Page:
Humphrey Stafford, 1st Duke of Buckingham

Born: August 15, 1402

Stafford, Staffordshire, England

Died: July 10, 1460

Northampton, Northamptonshire, England (Age 57)

Buckingham in History

Humphrey Stafford was the eldest son and heir of Edmund Stafford and Anne of Woodstock, daughter of Thomas of Woodstock, the fifth and youngest surviving son of Edward III. Although Humphrey's royal blood would ultimately gain him a good amount of wealth and fame in England, his early life was not an easy one. His father's life was cut short the year after Humphrey's birth when he died fighting for Henry IV at the Battle of Shrewsbury. At this point, his mother took control of his finances, and even when Humphrey came of age, he did not fully inherit his father's lands and lived quite uncomfortably from a financial standpoint. Throughout this period, Humphrey remained a loyal Lancastrian supporter and was knighted by Henry V in 1421. The following year, after the death of Henry V and the accession of his nine-month-old son Henry VI, Humprhey would take a more active role in government. He became an important member of the minority council and held a number of crucial positions in France (which Henry V had conquered a large portion of), including governor of Paris. In 1438, Humphrey's mother died, and he inherited all of his father's (and mother's) vast titles and estates, which included the Earldom of Buckingham (which his grandfather, Thomas of Woodstock, had once held). This indeed ended his financial difficulties for the time being.

The court of Henry VI was always a wasp's nest of political strife (mainly over the situation in France in the first half of his reign), and Buckingham began to side more with the king's great-uncle Henry Beaufort, Cardinal of Winchester over the king's uncle Humphrey, Duke of Gloucester, on the topic of peace with France (the Cardinal wanted peace while Gloucester urged for the war to continue). In 1444, Stafford was upgraded to Duke of Buckingham and served more actively with the king. He was present at the arrest of Gloucester in 1447 (he died soon after) and took part in the trials after Jack Cade's rebellion in 1450. After the exile and murder of the Duke of Suffolk that same year, Buckingham became a supporter of the king's new favorite, the Duke of Somerset. Unfortunately, Somerset was becoming increasingly unpopular due to the fact that, by 1453, he was responsible for the complete loss of the English territories in France.

By this point, two rival factions had formed: the Lancastrians (those who supported the king) and the Yorkists (those whose supported the Duke of York, a man who had a valid claim to the throne through his mother's side). York and Somerset were bitter enemies, and when Somerset would not be removed from his place of power (thanks to Queen Margaret) the two factions did battle at St Albans in 1455. Buckingham fought for the Lancastrians and was wounded during the battle, which saw the death of Somerset and the defeat of the Lancastrians. After St Albans, Buckingham pushed for peace with the Yorkists but ultimately continued to support the king (Queen Margaret certainly put pressure on him). By 1460, the conflict between the Lancastrians and Yorkists was at its boiling point, and huge changes were about to occur. The two factions did battle at Northampton that year, and Buckingham was killed in the action by some Kentishmen who had participated in Cade's rebellion ten years earlier. Duke Humphrey was fifty-seven at the time of his death. Although Buckingham remained loyal to his king, it does not seem as if he was sorely missed. It seems that he was merely one of the many magnates that gave their lives in the Wars of the Roses (what the conflict between the houses of Lancaster and York has come to be known as). The Dukedom of Buckingham was inherited by his grandson Henry, who would be crucial to putting Richard III on England's throne, only to die in rebellion against him, another victim of the Wars of the Roses.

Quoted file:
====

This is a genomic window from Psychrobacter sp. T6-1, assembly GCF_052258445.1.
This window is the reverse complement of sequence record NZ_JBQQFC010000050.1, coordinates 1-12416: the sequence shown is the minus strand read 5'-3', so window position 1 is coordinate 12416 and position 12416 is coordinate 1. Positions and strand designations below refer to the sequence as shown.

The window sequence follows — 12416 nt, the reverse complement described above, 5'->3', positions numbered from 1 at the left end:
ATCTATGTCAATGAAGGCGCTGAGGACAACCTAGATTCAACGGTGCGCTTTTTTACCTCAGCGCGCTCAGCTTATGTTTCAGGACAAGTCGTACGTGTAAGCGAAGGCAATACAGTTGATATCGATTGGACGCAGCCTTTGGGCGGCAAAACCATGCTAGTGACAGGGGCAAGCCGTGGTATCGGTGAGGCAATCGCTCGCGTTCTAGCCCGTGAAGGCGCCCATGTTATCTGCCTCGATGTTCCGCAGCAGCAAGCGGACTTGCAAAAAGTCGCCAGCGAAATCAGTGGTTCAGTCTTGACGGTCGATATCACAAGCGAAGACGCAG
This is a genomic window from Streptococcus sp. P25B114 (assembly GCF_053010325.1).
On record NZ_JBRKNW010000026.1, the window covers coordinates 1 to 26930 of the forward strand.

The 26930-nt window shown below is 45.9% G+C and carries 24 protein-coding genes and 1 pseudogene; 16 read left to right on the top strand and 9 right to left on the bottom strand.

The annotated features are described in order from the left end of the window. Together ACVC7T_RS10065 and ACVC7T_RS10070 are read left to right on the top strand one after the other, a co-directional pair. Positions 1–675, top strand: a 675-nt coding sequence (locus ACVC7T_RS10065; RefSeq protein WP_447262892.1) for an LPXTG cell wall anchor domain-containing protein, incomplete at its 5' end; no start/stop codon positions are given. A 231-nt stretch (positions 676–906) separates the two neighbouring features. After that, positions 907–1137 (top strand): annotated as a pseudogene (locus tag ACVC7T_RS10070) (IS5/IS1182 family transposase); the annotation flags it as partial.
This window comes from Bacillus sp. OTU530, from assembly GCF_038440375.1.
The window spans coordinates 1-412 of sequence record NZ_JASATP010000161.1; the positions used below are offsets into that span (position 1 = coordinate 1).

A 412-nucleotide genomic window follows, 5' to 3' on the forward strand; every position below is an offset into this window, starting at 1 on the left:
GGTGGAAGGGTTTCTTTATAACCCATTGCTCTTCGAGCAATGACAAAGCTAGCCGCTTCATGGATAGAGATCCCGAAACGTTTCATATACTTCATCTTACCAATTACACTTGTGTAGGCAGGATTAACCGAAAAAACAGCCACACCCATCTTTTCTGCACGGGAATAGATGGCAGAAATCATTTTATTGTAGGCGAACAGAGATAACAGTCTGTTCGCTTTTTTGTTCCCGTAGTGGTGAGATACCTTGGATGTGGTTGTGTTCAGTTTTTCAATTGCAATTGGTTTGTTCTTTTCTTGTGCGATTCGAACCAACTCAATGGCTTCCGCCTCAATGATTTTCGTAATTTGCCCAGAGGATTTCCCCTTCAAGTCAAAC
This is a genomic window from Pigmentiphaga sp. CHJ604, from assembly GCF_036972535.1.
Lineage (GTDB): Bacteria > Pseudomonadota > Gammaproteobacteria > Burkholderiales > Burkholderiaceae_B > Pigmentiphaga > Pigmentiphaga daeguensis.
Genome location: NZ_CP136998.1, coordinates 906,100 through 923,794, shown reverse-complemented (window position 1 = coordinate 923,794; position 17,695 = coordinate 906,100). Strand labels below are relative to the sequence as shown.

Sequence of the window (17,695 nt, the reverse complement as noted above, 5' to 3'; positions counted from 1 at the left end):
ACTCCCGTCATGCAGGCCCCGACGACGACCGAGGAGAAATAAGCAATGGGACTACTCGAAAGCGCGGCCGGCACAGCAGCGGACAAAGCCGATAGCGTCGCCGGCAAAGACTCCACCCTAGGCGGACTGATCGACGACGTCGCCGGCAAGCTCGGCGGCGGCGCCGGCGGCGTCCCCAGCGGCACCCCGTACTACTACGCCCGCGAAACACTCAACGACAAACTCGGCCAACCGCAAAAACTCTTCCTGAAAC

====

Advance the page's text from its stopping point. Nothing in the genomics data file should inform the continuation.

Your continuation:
Buckingham in Shakespeare

Appears in: Henry VI, Part 2

Buckingham appears as a fairly significant character in 2 Henry VI. He is a loyal Lancastrian supporter and fights for the Lancastrians at St Albans, where he is wounded. At the beginning of 3 Henry VI, the Yorkists report that Buckingham has been either wounded or killed during the battle. He is not mentioned again. In reality, Buckingham died in 1460, five years after the Battle of St Albans, at the Battle of Northampton.While Buckingham is not seen again, his grandson and heir is a major character in Richard III, who is ultimately executed by the tyrant king for turning on him.


Rawcliffe, Carole. ‘Stafford, Humphrey, first duke of Buckingham (1402–1460)’, Oxford Dictionary of National Biography, Oxford University Press, Sept 2004; online edn, Jan 2008 [, accessed 28 Dec 2009]

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